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In the beginning, when God was creating the heavens and the earth, the earth was a desolate waste. Chaos. Smoking rubble. Like after a war. Our beginning, we Bible readers should understand, was post-apocalyptic.

That’s what I tell the guys in jail, as a regular chaplain there, when someone pipes up now and then with the Genesis and evolution question.

I back us up, and—depending on how much time we have before the guards come and pop the heavy door open—I teach the guys a Biblical Hebrew phrase: tohu wa-bohu. It’s fun to say. You get men with tattoos on their faces all saying “tohu wa-bohu,” starting to laugh, and the dark, often-futile topic already has some light shining in.

Tohu wa-bohu is the description of God’s canvas where he began to create in Genesis 1:2. In the guys’ different American Bibles it’s often translated as “formless and void,” or “without form and empty.” But, I tell them, lots of scholars insist the best translation would be something like “chaos and destruction.” In the Aramaic Bible—the language Jesus spoke—it’s translated as “the earth had become ruined and uninhabited.”

What? That doesn’t sound right. At the beginning?

The conversation in the jail Bible study—and the entire creation account—shifts here.

Paying attention to the Biblical author’s language, and not to our ideologies we impose on the text, invites a different reading of how and where God is Creator. Does creation happen primarily on a blank canvas, or out of brokenness?

The whole idea of God creating ex nihilio, out of nothing, is a Western philosophical tradition. Augustine’s actually. It gets at the same speculation as modern science’s Big Bang theories. The hypothetical hunt for a blank slate underneath all of history’s layers of butterflies and hurricanes, waterfalls and warlords.

When was the clean beginning?

It’s possible that the author of Genesis was—and is—answering a very different set of questions. Questions much more relevant to ancient audiences, and much more relevant to my fellow readers in jail.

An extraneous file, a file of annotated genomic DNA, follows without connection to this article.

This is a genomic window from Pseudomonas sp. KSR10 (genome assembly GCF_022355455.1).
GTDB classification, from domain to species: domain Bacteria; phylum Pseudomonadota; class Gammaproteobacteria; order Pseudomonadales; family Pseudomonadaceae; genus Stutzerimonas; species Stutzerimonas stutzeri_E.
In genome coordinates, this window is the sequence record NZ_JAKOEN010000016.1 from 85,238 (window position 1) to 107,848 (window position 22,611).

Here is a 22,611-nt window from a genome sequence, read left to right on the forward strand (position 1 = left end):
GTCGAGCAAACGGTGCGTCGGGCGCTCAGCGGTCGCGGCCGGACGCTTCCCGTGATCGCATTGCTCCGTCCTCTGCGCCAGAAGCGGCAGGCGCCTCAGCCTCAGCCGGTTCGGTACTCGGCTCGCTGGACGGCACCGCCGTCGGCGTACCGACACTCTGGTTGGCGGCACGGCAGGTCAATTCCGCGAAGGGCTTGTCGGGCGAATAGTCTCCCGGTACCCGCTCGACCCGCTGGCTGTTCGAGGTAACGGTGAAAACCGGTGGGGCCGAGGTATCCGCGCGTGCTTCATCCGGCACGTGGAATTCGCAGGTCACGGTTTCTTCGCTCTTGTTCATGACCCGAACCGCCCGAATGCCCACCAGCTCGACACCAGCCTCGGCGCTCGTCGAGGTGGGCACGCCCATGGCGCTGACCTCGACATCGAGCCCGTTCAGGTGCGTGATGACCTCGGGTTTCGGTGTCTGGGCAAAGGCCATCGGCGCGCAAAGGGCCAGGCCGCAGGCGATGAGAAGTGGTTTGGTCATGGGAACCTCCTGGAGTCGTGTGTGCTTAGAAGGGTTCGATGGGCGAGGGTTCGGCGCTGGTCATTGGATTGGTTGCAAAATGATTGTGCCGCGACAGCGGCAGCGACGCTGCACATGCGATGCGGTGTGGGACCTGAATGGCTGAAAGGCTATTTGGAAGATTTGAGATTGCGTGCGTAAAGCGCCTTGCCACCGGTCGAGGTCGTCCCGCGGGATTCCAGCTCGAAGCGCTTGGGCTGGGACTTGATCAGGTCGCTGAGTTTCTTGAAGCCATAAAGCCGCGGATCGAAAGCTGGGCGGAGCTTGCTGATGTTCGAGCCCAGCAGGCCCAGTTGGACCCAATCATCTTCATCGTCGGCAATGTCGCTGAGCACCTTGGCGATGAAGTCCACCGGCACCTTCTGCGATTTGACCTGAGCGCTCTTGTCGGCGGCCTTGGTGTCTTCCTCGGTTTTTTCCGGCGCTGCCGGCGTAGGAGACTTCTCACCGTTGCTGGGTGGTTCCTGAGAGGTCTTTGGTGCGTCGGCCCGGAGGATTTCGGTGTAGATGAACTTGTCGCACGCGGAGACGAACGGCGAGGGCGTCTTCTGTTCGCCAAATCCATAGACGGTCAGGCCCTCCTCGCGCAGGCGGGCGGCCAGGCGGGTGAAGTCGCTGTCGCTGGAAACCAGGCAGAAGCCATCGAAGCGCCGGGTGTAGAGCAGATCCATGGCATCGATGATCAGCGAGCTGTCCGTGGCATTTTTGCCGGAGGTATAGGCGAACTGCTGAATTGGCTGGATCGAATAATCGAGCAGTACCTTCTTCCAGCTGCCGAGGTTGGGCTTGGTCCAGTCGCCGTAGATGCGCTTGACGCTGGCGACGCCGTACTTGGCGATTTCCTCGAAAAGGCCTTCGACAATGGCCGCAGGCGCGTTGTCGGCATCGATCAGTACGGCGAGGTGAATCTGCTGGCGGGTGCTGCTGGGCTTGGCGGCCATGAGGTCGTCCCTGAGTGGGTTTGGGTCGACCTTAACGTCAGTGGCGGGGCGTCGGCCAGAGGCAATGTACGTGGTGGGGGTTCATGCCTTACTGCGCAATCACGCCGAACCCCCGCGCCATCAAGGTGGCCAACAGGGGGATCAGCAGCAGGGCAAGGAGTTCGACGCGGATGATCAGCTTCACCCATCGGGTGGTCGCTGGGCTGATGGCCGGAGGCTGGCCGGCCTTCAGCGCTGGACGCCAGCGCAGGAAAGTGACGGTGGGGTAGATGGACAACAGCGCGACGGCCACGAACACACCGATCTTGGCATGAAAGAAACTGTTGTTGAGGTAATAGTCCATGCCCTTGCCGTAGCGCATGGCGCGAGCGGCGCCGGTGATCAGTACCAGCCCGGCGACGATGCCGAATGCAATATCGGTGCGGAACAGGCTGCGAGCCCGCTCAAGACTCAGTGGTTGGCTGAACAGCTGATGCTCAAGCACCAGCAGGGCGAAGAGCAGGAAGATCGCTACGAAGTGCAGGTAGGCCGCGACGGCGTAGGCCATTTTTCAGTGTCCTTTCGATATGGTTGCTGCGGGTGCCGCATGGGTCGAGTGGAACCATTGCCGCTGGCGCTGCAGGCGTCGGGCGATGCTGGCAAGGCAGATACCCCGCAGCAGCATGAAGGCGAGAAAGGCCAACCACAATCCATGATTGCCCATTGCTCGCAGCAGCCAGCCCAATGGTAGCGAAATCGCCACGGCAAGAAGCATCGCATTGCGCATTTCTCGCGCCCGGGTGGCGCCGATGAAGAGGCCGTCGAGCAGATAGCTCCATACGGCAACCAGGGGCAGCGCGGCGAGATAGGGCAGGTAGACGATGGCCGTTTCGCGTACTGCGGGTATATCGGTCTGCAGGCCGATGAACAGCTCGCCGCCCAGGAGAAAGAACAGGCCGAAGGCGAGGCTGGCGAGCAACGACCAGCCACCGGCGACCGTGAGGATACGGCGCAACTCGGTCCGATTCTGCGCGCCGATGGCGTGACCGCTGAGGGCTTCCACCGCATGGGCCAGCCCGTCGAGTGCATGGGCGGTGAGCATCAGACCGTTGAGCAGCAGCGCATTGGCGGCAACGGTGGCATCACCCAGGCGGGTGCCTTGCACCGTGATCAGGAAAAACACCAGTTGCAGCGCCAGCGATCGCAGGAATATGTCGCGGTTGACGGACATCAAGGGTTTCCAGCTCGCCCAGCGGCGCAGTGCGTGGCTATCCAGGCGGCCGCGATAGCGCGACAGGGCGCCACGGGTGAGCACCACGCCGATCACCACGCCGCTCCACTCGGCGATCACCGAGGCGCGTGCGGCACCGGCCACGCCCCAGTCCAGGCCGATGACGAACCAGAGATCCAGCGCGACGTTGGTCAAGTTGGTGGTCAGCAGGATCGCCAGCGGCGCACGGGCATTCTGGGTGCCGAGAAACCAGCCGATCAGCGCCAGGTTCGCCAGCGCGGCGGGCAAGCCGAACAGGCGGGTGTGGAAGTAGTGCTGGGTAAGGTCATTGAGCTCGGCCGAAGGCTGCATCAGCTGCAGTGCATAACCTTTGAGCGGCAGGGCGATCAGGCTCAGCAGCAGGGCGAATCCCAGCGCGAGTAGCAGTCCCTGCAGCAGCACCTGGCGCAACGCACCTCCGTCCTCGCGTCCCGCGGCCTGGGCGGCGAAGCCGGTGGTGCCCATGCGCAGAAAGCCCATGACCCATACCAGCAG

I share with the circle of men in red scrubs, their toes sticking out of lousy orange rubber sandals, that it’s very probable this portion of Genesis was written when the people of Israel were in captivity. In Babylon. They’d seen the tohu wa-bohu of their worlds, seen Jerusalem sacked, their Temple (the presence of their God) in a smoking rubble, their lives and meaning and orchards and children’s laughter all destroyed.

They lived as captives in a darkness many men in our jail group know all too well.

What caused this “desolate waste” in Genesis 1:2? We can’t help but ask. What came before the mess?

Maybe, some scholars say, the Hebrews were surrounded by the creation myths of the Babylonians, where they were slaves: the Epic of Gilgamesh, the Enuma Elish, where the primordial gods war for power and tear at each other’s throats and create empires from the cadavers of their defeated foes.

Maybe the Genesis account is picking up in the waste and devastation left by the old gods, peacefully, generously creating. But the text doesn’t tell us, doesn’t go into any of that primordial backstory.